‘People have talked about ending poverty for decades — but GiveDirectly gives us the model that can deliver it.’

— Rory Stewart, President of GiveDirectly.

GiveDirectly is a nonprofit organisation founded in 2008. In 2012 it won the Global Impact Award from Google and $2.4M. But this is no ordinary kind of aid. There’s no giving people goats or mattresses, or teaching them how to fish or filter water. Instead, GiveDirectly focuses on bank transfers that deliver cash directly via mobile phone to those living in extreme poverty including people in East Africa, Yemen, and the USA.

So, does it work?

Given some philanthropic organisations’ chequered history, how can we be certain that this is an effective form of aid giving? Well, GiveDirectly followed up with 99 per cent of recipients in 2021 to let them answer this very question. Rory Stewart, the organisation’s new President, says that this form of aid has been ‘hiding in plain sight.’ It’s hard to disagree with him. Traditionally, aid giving involves a group of experts flying out to a remote village, say in East Africa, and deciding then and there what would be most beneficial for the people of that village. Do they need a cow? Food? Water? Should their house be repaired? However, giving unconditional cash sums to those in poverty is a better way of helping. This way, people have the freedom to spend their money as they see fit. After all, it’s their life and the decisions governing it should be theirs too.

According to Stewart, one notable advantage of giving directly is the extraordinary ‘impact’ and ‘speed’ that this sort of aid can have. It’s more flexible and recipients can get more than just one necessary item from overseas which has racked up thousands of carbon footprint miles just to get to them. Some people might still be unconvinced that this is a responsible method of providing help. Stewart himself was sceptical of the idea at first. Like many, he thought that the best way to give aid was by: ‘teaching people to fish rather than giving them fish, and this seemed like a fish-giving project.’ So far, GiveDirectly has sent $400M+ in unconditional cash transfers and is going from strength to strength.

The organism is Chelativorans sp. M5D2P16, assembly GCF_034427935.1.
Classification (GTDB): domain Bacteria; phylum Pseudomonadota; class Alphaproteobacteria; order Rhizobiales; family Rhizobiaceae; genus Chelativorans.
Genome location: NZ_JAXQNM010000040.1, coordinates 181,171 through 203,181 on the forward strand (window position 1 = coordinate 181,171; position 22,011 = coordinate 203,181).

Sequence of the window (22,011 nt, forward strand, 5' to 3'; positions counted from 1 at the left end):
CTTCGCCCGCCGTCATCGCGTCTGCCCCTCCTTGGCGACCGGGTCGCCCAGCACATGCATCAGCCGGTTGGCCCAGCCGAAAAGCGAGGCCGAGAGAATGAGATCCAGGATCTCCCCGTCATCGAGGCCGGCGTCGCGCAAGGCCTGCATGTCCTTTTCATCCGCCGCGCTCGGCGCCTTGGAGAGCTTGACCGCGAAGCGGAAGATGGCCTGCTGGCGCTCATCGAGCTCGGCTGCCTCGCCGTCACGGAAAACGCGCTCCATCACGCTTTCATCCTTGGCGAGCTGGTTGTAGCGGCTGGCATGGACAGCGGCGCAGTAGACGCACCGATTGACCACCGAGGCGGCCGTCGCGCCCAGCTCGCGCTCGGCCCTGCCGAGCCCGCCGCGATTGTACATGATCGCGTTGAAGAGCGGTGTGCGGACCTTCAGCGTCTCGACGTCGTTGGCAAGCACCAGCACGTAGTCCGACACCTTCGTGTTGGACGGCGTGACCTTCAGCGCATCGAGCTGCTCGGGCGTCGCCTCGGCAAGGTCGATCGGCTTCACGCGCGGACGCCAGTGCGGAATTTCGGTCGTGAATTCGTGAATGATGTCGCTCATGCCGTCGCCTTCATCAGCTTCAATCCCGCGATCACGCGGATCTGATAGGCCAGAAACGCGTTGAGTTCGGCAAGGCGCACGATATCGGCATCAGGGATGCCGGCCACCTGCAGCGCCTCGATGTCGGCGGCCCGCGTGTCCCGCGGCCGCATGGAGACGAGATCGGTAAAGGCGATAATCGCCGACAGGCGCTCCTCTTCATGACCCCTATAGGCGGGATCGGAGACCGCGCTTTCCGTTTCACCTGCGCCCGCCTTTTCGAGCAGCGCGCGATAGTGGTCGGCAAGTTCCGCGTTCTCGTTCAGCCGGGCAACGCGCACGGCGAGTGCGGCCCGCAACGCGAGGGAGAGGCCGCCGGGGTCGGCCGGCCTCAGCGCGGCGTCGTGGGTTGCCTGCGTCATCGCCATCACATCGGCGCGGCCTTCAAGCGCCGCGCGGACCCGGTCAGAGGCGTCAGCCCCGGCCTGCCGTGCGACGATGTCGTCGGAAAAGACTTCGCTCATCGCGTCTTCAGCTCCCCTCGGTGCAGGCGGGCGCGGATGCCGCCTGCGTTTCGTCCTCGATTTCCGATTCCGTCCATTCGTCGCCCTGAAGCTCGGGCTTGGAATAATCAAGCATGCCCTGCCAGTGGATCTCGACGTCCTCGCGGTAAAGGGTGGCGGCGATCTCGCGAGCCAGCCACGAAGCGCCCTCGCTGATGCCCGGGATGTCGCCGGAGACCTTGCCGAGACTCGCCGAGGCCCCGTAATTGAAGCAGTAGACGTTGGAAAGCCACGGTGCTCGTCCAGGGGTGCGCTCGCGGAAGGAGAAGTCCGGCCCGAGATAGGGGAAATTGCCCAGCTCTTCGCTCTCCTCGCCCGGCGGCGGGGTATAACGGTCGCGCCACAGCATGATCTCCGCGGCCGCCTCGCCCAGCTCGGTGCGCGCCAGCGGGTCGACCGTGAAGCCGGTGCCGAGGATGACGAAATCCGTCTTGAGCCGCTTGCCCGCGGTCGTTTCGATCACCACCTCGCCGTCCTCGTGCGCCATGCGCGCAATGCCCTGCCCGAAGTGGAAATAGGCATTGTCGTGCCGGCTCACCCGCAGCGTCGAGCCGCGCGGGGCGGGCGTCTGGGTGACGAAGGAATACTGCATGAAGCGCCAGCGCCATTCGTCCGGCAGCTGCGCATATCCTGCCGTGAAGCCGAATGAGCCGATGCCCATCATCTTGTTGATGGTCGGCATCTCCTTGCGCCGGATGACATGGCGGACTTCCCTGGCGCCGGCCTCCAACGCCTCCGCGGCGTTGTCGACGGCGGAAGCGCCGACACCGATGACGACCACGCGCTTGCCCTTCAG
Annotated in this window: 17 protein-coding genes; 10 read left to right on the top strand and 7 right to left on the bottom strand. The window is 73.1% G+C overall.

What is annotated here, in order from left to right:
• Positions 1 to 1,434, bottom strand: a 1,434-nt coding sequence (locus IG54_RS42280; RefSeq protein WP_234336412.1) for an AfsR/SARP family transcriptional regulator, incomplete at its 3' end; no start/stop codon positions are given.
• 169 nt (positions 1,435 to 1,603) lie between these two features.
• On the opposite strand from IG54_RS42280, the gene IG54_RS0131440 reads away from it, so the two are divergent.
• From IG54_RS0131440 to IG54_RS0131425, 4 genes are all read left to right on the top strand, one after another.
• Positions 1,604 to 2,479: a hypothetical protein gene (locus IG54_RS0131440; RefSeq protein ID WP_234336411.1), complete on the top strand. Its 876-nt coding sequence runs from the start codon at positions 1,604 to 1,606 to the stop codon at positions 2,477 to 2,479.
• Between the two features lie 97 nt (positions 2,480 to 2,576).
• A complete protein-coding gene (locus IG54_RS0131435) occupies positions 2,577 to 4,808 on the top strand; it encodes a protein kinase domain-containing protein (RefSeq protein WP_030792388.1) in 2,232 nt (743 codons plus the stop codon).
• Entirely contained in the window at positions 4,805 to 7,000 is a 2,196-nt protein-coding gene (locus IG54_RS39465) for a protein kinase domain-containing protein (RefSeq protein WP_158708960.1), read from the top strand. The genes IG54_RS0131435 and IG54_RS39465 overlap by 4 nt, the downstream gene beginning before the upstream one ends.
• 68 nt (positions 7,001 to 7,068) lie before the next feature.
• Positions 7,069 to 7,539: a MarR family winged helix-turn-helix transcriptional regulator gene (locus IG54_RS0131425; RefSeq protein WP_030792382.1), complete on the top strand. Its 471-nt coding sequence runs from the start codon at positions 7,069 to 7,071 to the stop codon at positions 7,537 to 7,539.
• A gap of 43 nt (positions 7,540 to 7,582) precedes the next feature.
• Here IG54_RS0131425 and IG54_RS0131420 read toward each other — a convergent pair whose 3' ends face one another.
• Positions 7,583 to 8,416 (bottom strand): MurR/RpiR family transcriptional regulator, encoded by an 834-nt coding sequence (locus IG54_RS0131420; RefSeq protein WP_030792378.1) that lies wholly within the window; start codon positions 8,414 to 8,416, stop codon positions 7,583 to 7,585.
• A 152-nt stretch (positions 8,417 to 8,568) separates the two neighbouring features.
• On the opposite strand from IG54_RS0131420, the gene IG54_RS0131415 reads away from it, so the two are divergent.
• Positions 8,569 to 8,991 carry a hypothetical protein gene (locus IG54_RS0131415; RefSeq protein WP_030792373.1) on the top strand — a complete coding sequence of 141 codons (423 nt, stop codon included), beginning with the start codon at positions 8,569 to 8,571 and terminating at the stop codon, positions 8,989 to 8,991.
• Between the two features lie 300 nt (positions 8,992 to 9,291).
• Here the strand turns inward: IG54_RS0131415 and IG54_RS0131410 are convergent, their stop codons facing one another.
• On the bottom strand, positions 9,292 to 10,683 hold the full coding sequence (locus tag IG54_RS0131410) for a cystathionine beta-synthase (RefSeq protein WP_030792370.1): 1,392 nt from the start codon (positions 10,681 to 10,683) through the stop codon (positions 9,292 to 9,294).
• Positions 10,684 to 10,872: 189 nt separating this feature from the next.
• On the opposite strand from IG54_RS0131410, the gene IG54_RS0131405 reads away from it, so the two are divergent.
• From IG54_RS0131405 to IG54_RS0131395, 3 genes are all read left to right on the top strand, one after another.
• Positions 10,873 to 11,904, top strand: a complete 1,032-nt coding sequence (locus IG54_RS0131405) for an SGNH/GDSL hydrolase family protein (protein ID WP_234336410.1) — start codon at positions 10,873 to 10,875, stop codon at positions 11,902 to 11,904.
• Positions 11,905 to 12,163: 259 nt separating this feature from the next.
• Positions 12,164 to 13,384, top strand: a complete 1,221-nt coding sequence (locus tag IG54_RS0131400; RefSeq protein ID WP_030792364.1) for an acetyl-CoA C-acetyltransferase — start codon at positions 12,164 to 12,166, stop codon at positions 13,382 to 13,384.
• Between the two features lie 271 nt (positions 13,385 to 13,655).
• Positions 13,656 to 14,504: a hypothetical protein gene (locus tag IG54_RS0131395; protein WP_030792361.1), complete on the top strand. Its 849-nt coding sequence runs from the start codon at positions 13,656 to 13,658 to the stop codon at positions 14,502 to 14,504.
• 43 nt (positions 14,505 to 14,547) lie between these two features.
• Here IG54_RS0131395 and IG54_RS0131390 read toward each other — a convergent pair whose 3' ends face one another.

GiveDirectly also manages to be transparent about where the money goes, citing cash transfers and fundraising as the only two ways they spend the money they’re given. This transparency marks a refreshing break from other NGOs that are less open about their finances. GiveDirectly also conducts research into the effects of UBI-type aid (Universal Basic Income). In one particular study, a $330 increase in nutrition spending was noted, while zero per cent was spent on alcohol or tobacco. This supports the argument that those living close to the poverty line are unlikely to abuse the aid being given.

Winning over the sceptics might not be easy, but GiveDirectly has already shown how much good direct and unconditional cash transfers can do for the average person. One thing is for sure, the future of philanthropy is looking more promising without the bureaucracy and red tape.

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